A reminder of what, generally, we stand to lose as newspapers close overseas bureaus and otherwise cut back on foreign coverage.

Today’s print New York Times includes two articles about Zimbabwe. One, on A11, is a short AP article (written from South Africa) reporting that the “The United States can no longer support a proposed Zimbabwean power-sharing deal that wouuld leave Robert Mugabe as president,” said a “top American envoy for Africa,” who cited, among other issues, “the continued deterioration of Zimbabwe’s humanitarian and economic situation.”

To understand what this “deterioration” looks like for many Zimbabweans, we need Celia W. Dugger’s Zimbabwe-datelined A1 piece (jumps to A11) detailing exactly that. Dugger introduces readers, for example, to a “spectrally thin farmer” named Standford Nhira “whose socks have collapsed around his sticklike ankles” before reporting:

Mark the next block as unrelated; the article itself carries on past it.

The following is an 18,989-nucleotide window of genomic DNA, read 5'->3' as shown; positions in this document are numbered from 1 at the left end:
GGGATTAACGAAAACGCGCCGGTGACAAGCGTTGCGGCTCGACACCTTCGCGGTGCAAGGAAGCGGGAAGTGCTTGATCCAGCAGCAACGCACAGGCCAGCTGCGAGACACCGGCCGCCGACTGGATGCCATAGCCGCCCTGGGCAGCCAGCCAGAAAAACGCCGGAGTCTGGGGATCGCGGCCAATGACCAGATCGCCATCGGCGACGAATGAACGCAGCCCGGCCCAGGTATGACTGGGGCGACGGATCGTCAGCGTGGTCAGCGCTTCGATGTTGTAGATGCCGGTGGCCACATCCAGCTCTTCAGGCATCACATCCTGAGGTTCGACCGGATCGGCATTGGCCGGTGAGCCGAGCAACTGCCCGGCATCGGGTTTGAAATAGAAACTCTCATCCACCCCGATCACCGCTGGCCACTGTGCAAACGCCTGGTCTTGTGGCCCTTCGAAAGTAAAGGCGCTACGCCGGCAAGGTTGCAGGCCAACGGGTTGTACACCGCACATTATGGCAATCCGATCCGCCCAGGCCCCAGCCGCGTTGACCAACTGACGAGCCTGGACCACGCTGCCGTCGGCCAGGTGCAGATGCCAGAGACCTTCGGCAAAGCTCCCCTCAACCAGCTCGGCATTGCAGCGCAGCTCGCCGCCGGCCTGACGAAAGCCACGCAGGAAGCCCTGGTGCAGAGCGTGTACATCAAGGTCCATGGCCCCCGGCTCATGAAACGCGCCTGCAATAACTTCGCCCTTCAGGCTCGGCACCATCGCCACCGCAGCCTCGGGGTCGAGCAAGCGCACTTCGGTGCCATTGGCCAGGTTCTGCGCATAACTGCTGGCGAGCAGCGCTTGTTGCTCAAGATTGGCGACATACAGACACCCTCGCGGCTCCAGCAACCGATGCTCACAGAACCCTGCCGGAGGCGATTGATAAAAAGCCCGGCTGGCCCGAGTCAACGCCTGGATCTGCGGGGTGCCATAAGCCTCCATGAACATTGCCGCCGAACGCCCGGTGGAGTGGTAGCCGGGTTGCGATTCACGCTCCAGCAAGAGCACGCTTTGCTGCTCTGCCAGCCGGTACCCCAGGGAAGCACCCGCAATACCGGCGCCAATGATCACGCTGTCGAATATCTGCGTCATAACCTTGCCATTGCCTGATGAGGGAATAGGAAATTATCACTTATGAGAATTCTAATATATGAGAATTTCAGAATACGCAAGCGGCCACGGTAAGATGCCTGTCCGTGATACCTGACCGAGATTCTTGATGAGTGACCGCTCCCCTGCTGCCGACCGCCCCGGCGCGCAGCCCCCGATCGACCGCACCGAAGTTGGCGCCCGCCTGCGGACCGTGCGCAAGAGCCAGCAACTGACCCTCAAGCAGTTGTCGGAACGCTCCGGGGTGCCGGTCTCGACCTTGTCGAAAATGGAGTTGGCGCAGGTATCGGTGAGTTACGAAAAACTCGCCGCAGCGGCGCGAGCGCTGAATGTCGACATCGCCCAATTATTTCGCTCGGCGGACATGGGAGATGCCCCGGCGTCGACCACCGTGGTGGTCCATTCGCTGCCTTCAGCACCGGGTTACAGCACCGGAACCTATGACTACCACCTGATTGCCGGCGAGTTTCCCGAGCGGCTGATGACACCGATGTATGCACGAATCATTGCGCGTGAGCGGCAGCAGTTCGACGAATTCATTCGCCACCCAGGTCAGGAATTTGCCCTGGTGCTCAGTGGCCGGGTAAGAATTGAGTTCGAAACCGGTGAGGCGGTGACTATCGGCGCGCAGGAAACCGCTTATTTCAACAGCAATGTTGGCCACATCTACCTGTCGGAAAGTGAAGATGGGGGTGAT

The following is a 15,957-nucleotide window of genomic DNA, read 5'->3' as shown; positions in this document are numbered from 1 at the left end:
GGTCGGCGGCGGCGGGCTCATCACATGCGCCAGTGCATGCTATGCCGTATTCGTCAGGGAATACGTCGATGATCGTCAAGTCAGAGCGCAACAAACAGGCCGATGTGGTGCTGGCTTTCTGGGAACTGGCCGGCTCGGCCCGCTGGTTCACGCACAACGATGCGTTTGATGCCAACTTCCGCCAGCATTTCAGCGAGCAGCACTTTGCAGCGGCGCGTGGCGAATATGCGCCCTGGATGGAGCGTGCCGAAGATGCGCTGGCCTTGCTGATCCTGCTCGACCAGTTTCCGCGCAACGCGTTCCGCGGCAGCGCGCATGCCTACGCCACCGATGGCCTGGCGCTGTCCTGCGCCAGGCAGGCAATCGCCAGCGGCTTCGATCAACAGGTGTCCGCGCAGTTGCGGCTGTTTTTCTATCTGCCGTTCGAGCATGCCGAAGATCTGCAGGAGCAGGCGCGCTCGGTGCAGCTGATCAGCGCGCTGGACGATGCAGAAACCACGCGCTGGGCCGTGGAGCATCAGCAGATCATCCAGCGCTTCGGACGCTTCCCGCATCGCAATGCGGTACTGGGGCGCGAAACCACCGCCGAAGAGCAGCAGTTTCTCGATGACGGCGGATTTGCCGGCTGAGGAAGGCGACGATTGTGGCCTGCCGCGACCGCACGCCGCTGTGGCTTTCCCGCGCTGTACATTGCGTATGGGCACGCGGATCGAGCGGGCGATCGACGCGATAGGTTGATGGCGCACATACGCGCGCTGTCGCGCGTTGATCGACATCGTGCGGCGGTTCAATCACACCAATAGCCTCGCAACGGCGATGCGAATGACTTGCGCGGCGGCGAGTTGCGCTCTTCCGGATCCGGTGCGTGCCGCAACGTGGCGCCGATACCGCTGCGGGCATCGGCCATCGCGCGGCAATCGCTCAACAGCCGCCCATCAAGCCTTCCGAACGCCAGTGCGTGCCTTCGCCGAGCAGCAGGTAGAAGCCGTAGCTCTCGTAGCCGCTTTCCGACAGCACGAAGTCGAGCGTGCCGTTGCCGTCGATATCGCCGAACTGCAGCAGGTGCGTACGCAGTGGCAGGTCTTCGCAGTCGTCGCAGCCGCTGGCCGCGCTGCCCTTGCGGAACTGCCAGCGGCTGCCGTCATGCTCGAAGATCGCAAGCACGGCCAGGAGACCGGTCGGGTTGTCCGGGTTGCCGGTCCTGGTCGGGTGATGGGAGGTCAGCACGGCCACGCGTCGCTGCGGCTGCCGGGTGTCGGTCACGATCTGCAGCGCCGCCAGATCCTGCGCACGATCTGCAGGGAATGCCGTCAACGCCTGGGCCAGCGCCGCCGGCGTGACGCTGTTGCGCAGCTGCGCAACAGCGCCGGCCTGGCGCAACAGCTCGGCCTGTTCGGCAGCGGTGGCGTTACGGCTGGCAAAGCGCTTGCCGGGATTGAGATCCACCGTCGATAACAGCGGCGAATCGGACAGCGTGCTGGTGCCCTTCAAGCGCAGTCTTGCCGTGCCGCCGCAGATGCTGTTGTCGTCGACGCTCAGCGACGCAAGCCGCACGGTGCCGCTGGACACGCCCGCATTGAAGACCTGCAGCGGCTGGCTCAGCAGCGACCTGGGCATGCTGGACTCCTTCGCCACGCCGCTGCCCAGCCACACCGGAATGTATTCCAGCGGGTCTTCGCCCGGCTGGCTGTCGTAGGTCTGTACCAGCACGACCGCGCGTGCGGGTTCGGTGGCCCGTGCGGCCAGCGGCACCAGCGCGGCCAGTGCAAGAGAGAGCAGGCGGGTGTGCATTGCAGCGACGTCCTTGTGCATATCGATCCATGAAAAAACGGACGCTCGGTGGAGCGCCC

The half-starved haunt the once bountiful landscape of Zimbabwe, where a recent United Nations survey found that 7 in 10 people had eaten either nothing or only a single meal the day before.


Still dominated after nearly three decades by their authoritarian president, Robert Mugabe, Zimbabweans are now enduring their seventh straight year of hunger. This largely man-made crisis…has been brought on by catastrophic agricultural policies, sweeping economic collapse and a ruling party that has used farmland and food as weapons in its ruthless…quest to hang on to power.

A little tougher to tune out than, simply, “the continued deterioration of Zimbabwe’s humanitarian and economic situation.”

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Liz Cox Barrett is a writer at CJR.